I've been back in Bangkok for a week now and I still have the kirtan chants in my head!
I needed to do a visa run so I could stay in Bangkok over a month, so I began researching to find a yoga retreat. I didn't find much to say the least and many places were totally unaffordable. After searching for an hour I stumbled upon the Sivananda website. They had a yoga teaching training in progress and offered "yoga vacations" for people like me who wanted to visit for 3-7 days. It was the most affordable place I could find at $40 a day all inclusive, food, accommodations, and yoga/meditation program. So I found a cheap ticket on Air Asia and signed up to go for 5 days. A mini vacation. But I had no idea what I was in store for…it ended up being hard work!
Each day started at 5:30am, with me rolling out of bed and heading to satsang. This included a 30 minute silent meditation, 30 minutes of kirtan, which is lovely group singing/chanting, then followed a lecture by the Swami or a special guest. 8am we had a 2 hour yoga class, brunch was at 10am, then a lecture at 12am. Then we got a little break before our 4pm yoga class followed by dinner at 6pm. At 8pm was our evening satsang, which was over by 10pm when I went straight to my room for sleep.
I found the meditations to be the hardest thing for me. Even though I consider myself very spiritual and have studied all kinds of practices, I've never gotten behind meditating. I just can't sit and do nothing. Within 5 minutes I'm fidgeting around. By 10 minutes my mind is racing and planning things, by 20 minutes I just want to leave the room I'm so bored. After 3 days my meditation practice did not improve, but I'm trying to do 10 minutes every morning because I know it's good for me…scratch that, I gave up after a few days 🙁
I loved the chanting though! Everyone sings and people break out the tambourines. It's so uplifting and happy. I'm still hearing those chants in my head and it keeps me company while I'm sitting on the bus. The lectures were interesting and mostly refreshers for me. I had one great ephinany, that no matter what discipline I dabble in or what any guru says, the heart of the message is the same. The Truth is Truth no matter what the wrapping paper.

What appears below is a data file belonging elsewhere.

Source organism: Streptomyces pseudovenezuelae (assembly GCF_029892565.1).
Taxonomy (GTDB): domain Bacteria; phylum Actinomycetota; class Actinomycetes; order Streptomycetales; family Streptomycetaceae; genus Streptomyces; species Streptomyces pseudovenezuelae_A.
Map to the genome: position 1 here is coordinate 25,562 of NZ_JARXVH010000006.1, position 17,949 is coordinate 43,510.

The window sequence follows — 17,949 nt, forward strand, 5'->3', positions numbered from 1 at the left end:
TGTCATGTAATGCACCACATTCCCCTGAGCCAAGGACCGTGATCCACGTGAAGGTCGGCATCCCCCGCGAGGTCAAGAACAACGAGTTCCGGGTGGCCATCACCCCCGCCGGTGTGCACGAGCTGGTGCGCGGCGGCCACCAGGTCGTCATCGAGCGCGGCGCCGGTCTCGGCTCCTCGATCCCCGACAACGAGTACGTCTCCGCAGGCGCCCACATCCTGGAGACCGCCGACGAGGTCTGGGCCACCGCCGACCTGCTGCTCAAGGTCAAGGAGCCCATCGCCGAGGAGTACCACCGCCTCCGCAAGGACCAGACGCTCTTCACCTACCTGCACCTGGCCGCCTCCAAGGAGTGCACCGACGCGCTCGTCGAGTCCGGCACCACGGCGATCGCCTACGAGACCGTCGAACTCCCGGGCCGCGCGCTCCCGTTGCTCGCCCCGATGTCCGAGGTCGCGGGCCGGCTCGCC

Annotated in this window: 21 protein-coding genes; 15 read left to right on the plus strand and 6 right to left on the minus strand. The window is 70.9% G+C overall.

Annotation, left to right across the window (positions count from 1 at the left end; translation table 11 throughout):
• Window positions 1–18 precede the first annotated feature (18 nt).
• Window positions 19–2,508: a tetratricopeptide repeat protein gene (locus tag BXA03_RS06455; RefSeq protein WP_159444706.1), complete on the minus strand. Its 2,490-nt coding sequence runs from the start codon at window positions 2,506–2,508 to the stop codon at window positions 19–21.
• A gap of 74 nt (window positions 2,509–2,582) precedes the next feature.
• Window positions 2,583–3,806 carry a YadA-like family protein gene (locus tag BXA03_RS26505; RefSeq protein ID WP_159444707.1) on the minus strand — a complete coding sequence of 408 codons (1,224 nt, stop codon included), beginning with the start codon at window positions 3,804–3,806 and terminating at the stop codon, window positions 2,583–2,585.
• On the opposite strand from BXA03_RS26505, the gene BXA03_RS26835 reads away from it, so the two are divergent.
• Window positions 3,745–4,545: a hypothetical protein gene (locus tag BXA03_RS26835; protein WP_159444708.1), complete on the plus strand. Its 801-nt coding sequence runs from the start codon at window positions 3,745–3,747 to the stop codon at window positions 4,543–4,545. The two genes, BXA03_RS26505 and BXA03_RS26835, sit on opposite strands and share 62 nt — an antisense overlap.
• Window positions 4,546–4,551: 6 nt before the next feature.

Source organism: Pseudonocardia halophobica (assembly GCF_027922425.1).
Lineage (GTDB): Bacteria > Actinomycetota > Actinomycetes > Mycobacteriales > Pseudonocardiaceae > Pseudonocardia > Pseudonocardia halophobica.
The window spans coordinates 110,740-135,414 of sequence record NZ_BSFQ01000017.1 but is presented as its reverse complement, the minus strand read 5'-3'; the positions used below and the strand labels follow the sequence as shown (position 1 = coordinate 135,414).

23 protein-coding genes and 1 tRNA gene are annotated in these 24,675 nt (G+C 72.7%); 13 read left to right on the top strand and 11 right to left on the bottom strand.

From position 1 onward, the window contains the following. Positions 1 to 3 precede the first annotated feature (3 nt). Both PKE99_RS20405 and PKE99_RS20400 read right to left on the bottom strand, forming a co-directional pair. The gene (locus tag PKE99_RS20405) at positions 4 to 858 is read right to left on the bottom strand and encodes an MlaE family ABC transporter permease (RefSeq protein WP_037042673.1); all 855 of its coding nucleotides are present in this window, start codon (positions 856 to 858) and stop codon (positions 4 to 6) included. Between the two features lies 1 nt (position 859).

"Health is wealth, Peace of mind is happiness, Yoga shows the way." ~ Swami Vishnudevananda
I've been practicing yoga on and off for 12 years. I've tried every type of yoga possible. The Sivananda yoga was definitely not my kind of yoga. It started with two forms of breathing exercises, called pranayama, followed by a pretty set group of postures. The breathing stuff is hard for me. I get very bored. This kind of yoga is more internal, between every single pose you do a savasana. I like to move in yoga, do lots of vinyasa and not very many postures on the floor. One thing that was great though was getting back into headstands. Inversions are one thing I do not practice enough because of fear or laziness. So this got me back into it. I also realized that since my yoga practice hasn't been consistant over the last year that I'm weak and not as strong as I could be. This makes more advanced postures difficult. Time to start practicing more!
The food was amazing! With only 2 meals and lots of activity, everyone was stumbling over each other as soon as the meal bell was rung. Each night had a different theme, one night was macrobiotic and I got delicious beans for the first time since I was in Asia. It's amazing how much I missed simple food like beans! One night was Japanese with amazing sushi. Of course I had plenty of Vietnamese food, which was incredible and one of my faves. Needless to say it was a vegan foodie heaven.
The staff was pretty absorbed with the trainees, but helpful when needed. The grounds were beautiful and tranquil, the weather was gorgeous and I met some very lovely people. Overall it was a wonderful experience that I will not soon forget. I realized that I love being a student of yoga, but have no desire to be a teacher of yoga. Now off to do a headstand 😉